Tuesday, May 25, 2004


On May 24, 1921 the schooner "Mary J. Haynie" wrecked on Ocracoke's beach. On today's date, May 25, in 1884 the steamer "Glasbolt" from Scotland wrecked at Ocracoke's South Point.

Relatively small portions of a few of the many shipwrecks along our coast can still sometimes be seen on the beach. Most of them are covered by sand but may be exposed after storms and hurricanes.

Within the last couple of months some old coins were found on the beach. Metal detectors are illegal in the National Seashore, but keep your eyes open!


  1. Anonymous6:13 AM

    I'm a Senior Citizen from Virginia Beach, and have visited your lovely Island several times. One of those times, we met people in the country store who remembered October, l913, when the "George W. Wells" went down off Ocracoke in a hurricane. What a delight it was to swap tales with those men! My great-uncle was the Captain of the Wells, a six-masted sailing ship out of New England ports, and one of the largest ships in the Ghost Fleet.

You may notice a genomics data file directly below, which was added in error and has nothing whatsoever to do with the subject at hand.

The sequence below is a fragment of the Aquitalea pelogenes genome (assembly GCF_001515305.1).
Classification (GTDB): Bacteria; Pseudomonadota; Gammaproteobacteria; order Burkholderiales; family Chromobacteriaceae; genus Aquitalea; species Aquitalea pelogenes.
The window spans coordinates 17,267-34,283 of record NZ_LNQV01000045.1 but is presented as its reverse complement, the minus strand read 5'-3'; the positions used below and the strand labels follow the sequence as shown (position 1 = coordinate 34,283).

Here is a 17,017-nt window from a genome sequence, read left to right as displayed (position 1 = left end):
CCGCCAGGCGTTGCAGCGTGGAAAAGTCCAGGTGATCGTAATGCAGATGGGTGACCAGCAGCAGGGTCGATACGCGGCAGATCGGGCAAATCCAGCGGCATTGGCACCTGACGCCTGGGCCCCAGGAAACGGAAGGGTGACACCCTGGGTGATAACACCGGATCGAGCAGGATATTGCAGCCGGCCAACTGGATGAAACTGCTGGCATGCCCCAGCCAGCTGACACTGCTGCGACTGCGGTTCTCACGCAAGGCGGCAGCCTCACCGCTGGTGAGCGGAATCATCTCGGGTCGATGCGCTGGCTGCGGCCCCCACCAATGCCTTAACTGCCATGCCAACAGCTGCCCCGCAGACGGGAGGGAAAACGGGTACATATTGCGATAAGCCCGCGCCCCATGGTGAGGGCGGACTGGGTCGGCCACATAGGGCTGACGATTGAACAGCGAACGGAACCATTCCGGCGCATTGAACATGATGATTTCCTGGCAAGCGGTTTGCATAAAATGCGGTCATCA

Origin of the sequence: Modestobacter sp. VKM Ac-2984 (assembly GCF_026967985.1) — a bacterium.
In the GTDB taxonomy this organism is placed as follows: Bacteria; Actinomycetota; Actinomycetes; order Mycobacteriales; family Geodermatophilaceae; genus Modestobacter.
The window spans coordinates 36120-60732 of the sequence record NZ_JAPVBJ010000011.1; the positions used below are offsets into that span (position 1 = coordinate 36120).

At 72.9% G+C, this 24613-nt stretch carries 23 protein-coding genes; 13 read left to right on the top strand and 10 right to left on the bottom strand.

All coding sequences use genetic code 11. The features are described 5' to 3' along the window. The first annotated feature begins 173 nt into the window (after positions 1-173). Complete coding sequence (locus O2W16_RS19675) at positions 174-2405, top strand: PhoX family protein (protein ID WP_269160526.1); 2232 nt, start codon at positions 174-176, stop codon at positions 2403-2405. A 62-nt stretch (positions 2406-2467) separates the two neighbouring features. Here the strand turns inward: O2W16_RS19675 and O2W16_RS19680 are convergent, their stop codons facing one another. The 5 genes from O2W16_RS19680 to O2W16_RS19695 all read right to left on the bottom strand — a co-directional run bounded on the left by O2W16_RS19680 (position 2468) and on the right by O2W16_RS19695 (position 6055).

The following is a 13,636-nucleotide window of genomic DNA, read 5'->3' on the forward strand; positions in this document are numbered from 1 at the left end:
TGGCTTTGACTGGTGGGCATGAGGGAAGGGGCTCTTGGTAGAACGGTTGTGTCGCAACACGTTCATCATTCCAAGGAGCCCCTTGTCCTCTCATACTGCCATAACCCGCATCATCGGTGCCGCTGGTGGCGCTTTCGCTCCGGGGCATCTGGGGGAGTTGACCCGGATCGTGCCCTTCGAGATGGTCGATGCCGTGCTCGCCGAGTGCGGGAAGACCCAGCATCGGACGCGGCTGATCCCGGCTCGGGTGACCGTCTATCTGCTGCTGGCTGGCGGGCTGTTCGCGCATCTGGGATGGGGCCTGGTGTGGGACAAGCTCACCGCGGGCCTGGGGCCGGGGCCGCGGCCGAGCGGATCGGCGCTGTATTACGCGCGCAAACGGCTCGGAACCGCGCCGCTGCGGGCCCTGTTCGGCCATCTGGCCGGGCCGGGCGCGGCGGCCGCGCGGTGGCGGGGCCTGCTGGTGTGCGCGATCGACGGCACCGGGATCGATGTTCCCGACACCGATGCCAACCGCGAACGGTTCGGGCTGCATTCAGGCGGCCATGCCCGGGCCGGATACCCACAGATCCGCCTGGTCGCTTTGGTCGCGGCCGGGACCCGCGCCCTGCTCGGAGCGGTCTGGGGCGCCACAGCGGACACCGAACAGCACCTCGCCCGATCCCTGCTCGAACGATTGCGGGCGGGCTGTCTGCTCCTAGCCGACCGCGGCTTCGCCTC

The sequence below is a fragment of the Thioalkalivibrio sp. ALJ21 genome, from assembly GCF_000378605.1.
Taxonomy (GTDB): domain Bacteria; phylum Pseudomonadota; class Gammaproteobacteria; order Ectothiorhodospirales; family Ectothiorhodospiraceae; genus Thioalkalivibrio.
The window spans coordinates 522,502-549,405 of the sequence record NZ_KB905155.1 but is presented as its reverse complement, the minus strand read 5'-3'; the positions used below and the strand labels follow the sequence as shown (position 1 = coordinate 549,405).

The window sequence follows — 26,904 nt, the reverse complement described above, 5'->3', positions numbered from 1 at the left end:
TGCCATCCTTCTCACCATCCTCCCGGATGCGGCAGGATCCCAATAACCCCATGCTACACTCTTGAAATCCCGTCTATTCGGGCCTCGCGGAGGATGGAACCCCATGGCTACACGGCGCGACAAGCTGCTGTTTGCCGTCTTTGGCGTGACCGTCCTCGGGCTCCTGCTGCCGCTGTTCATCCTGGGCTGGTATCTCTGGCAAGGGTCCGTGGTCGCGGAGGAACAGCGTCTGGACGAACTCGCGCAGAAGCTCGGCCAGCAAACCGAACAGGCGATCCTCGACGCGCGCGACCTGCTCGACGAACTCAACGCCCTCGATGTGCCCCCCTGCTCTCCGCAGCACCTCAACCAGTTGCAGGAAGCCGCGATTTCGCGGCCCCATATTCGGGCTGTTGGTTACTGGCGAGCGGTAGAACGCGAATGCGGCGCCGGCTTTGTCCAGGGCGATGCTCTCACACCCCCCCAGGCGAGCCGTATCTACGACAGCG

(My name is Verna, and I'd love to hear more tales!)

  2. According to my information, the "George W. Wells" wrecked on Ocracoke's beach on September 3, 1913. I would love to have any information you might have about this ship, its captain, etc. You can write to me directly at pip@beachlink.com.

    You can also read more about Ocracoke storms and shipwrecks in our latest Ocracoke newsletter.